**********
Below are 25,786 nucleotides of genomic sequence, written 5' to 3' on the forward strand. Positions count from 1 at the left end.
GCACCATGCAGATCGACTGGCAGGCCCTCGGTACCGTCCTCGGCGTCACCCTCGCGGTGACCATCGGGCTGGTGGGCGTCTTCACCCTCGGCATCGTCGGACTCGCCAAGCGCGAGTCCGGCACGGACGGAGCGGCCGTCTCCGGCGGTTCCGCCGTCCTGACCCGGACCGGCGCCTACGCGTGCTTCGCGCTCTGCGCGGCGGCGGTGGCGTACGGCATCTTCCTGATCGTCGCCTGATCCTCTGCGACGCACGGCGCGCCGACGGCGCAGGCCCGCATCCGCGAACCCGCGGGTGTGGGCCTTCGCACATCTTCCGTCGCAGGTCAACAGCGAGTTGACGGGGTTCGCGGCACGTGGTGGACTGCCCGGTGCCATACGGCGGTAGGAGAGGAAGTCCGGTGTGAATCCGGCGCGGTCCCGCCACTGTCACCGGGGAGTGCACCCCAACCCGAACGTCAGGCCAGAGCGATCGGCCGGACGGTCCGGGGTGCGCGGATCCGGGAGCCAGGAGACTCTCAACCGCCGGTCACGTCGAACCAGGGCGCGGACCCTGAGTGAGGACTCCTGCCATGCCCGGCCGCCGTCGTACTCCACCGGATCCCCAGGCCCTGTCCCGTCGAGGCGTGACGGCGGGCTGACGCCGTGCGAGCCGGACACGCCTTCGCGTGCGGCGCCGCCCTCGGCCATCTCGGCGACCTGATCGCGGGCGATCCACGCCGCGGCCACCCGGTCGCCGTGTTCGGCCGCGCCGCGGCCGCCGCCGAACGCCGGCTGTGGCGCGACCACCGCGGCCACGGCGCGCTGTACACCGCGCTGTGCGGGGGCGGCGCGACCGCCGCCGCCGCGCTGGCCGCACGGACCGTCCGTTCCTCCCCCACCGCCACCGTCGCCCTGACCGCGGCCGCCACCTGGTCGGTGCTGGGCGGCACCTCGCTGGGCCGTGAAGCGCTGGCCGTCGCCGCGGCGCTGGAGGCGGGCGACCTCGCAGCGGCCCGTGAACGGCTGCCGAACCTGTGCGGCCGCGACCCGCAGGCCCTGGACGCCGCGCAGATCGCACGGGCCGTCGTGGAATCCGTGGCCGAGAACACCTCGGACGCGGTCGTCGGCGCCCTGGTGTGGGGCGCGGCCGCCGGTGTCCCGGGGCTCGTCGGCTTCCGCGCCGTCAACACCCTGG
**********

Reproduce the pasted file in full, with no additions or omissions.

Below are 25,786 nucleotides of genomic sequence, written 5' to 3' on the forward strand. Positions count from 1 at the left end.
GCACCATGCAGATCGACTGGCAGGCCCTCGGTACCGTCCTCGGCGTCACCCTCGCGGTGACCATCGGGCTGGTGGGCGTCTTCACCCTCGGCATCGTCGGACTCGCCAAGCGCGAGTCCGGCACGGACGGAGCGGCCGTCTCCGGCGGTTCCGCCGTCCTGACCCGGACCGGCGCCTACGCGTGCTTCGCGCTCTGCGCGGCGGCGGTGGCGTACGGCATCTTCCTGATCGTCGCCTGATCCTCTGCGACGCACGGCGCGCCGACGGCGCAGGCCCGCATCCGCGAACCCGCGGGTGTGGGCCTTCGCACATCTTCCGTCGCAGGTCAACAGCGAGTTGACGGGGTTCGCGGCACGTGGTGGACTGCCCGGTGCCATACGGCGGTAGGAGAGGAAGTCCGGTGTGAATCCGGCGCGGTCCCGCCACTGTCACCGGGGAGTGCACCCCAACCCGAACGTCAGGCCAGAGCGATCGGCCGGACGGTCCGGGGTGCGCGGATCCGGGAGCCAGGAGACTCTCAACCGCCGGTCACGTCGAACCAGGGCGCGGACCCTGAGTGAGGACTCCTGCCATGCCCGGCCGCCGTCGTACTCCACCGGATCCCCAGGCCCTGTCCCGTCGAGGCGTGACGGCGGGCTGACGCCGTGCGAGCCGGACACGCCTTCGCGTGCGGCGCCGCCCTCGGCCATCTCGGCGACCTGATCGCGGGCGATCCACGCCGCGGCCACCCGGTCGCCGTGTTCGGCCGCGCCGCGGCCGCCGCCGAACGCCGGCTGTGGCGCGACCACCGCGGCCACGGCGCGCTGTACACCGCGCTGTGCGGGGGCGGCGCGACCGCCGCCGCCGCGCTGGCCGCACGGACCGTCCGTTCCTCCCCCACCGCCACCGTCGCCCTGACCGCGGCCGCCACCTGGTCGGTGCTGGGCGGCACCTCGCTGGGCCGTGAAGCGCTGGCCGTCGCCGCGGCGCTGGAGGCGGGCGACCTCGCAGCGGCCCGTGAACGGCTGCCGAACCTGTGCGGCCGCGACCCGCAGGCCCTGGACGCCGCGCAGATCGCACGGGCCGTCGTGGAATCCGTGGCCGAGAACACCTCGGACGCGGTCGTCGGCGCCCTGGTGTGGGGCGCGGCCGCCGGTGTCCCGGGGCTCGTCGGCTTCCGCGCCGTCAACACCCTGG